At Mile 11, I got another amazing surprise. Lisa O’Donnell and her son caught me, again, as I was about to give up. Lisa had just given birth to her baby girl TWO weeks ago, and here she was, with her toddler son, having driven over an hour, and came ready with “Go, Liza!” signs on florescent orange paper. I didn’t just cry at this point, I was hyperventilating. I was physically overwhelmed, and emotionally overjoyed. I knew what it meant for her to come all the way out there (and she caught up again at the Finish Line!).
At Mile 12, I saw Jim Hermelbrecht by the side of the road waiting for me. Jim, and our co-worker Heather, were the first to sign up for this 1/2 marathon. I think within a day of me even talking about it. Jim was in it to run, from the beginning. And, I knew he had to finish strong in order to get ready for some things back at work! So, seeing him waiting there brought me to tears. I was also physically exhausted and Jim offered to run a little bit with me. I began to cry. Here was Jim, finished l-o-n-g ago, had to rush back to work, and he was waiting. I absolutely couldn’t believe it, and the only way my mind would let me process it was to cry.
At Mile 12.5, something really awful happened. I GOT LOST. Yes, I got lost. The tragedy of being one of the last to cross the finish line is that there is no one to follow. I came upon a point where the street split into 3 — to the left was a road; down the middle was a street that went under a tunnel (God knows where that one ended up!!); and to the right was a stadium. Already a mental basket case, I went towards the stadium. I saw a woman with a 1/2 Marathon medal and asked, “Can you tell me where to go for the 1/2 Marathon??” “Excuse me?” she replied. “The 1/2 Marathon. I’m still running…” I said, knowing that, for sure, she was thinking, “Honey, that race started at 8am.”
“Oh, gosh! You went the wrong way! You have to go back that way, go around the other street, and then head left,” she said somewhat panicked.
As I turned around, I saw my hotel. What I wouldn’t give to just ditch it — at mile 12.5 — and go into the hot tub! Damn, I don’t have the key. Guess I’ve gotta finish.
I knew I was getting close, but my body just wouldn’t move. As I neared the Mile 13 marker, I saw Donna standing by herself on the sidewalk. “You got this,” she kept saying. “You got this.”
Donna ran a few feet with me. “I’ll run just to the corner with you, and then I’m stopping. You’ve got to do it yourself now.”
I can’t. I can’t do this anymore.
As I shuffled with all of my might around the final bend, I looked up and saw my daughter. Joli. There she was in her purple rain coat, her curly hair pulled tight into a ponytail at the top of her head. Thinking about her journey, her chemo, her enucleation, and the condition she never asked for kept me going at times during my solo run. I couldn’t speak. Joli ran to me, grabbed my hand and said, “C’mon, Mommy. C’mon.”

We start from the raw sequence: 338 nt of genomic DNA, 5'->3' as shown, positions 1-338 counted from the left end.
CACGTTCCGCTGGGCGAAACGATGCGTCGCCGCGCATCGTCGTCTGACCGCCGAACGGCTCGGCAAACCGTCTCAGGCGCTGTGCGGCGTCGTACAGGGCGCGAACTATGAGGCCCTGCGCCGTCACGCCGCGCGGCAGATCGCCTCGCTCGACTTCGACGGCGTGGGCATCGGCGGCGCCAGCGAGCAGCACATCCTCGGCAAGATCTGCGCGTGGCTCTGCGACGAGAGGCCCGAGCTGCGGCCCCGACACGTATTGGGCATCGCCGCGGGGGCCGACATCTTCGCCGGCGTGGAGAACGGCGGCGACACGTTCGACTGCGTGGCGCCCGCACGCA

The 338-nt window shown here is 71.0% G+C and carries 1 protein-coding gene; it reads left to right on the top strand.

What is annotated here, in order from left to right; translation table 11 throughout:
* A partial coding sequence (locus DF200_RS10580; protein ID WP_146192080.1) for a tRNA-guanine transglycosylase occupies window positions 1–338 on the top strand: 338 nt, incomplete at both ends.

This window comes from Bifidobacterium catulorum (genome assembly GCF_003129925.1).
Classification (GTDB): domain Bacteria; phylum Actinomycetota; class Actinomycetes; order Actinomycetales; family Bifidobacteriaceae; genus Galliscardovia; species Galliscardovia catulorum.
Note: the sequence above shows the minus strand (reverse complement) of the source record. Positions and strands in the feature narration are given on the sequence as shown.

Together, we ran past my sister, Grace. And, I knew when I crossed that finish line — the line that I could now see ahead of me — I would be one step closer to Grace. One step closer to the mastectomy. Grace and I share the same genes, and, so, too, would we soon share the same scars.
I was too close to quit, now.
“Jo. I need to let go of your hand. I need to run. I need to go for it,” I said fighting my brain’s urge and my old habits to quit. To stop. To give in to the years of falling just short of pushing myself.
I slowly let go of her tiny fingers that were nestled so snug in my palm.
“No, Mommy! Wait! Wait for me!”
But, I couldn’t. I had to run for me. I had to run ahead of her, to get ahead of her, to pave the way and let my journey come before her. In many ways, I didn’t want her to cross that finish line with me. I don’t want her to go through this journey. A marathon. A mastectomy. I want different for her, and yet I know that the blueprint — be it BRCA+ or not — has already been designed.
And so, I ran. I ran as hard as I could. I ran with all of my might, yelling, screaming, cheering across the finish line.
As I got closer to the line, I heard myself yell, “LET’S DO THIS!! C’MON! Let’s DO THIS!!”
Let’s do this? It’s already been done. The race is over.
Yet, I know that it’s just the beginning. That the pain and ache of the 3 hour run will feel much like the pain and ache of the 6 hour surgery, the 8 week recovery, and the lifetime of scars. And, just like the finish line and the final moments of the race, it will also feel good. I’ll feel relieved. I’ll feel different, better. I’ll breathe easier, knowing that breast cancer will not get me, will not stop me, will not kill me.
And, I know that the mastectomy itself is just the beginning. In order to truly be aggressive about BRCA, I will need to have my ovaries removed, too. I have a 60% chance of developing ovarian cancer — a cancer which is notorious for being fatal.
Just 11 hours after the race, with ice packs on my legs, I’m planning the next 1/2 marathon. Since I have no desire to run a full marathon, I figure TWO 13.1-mile marathons would be close, right.
Peace, love, and it’s only just begun,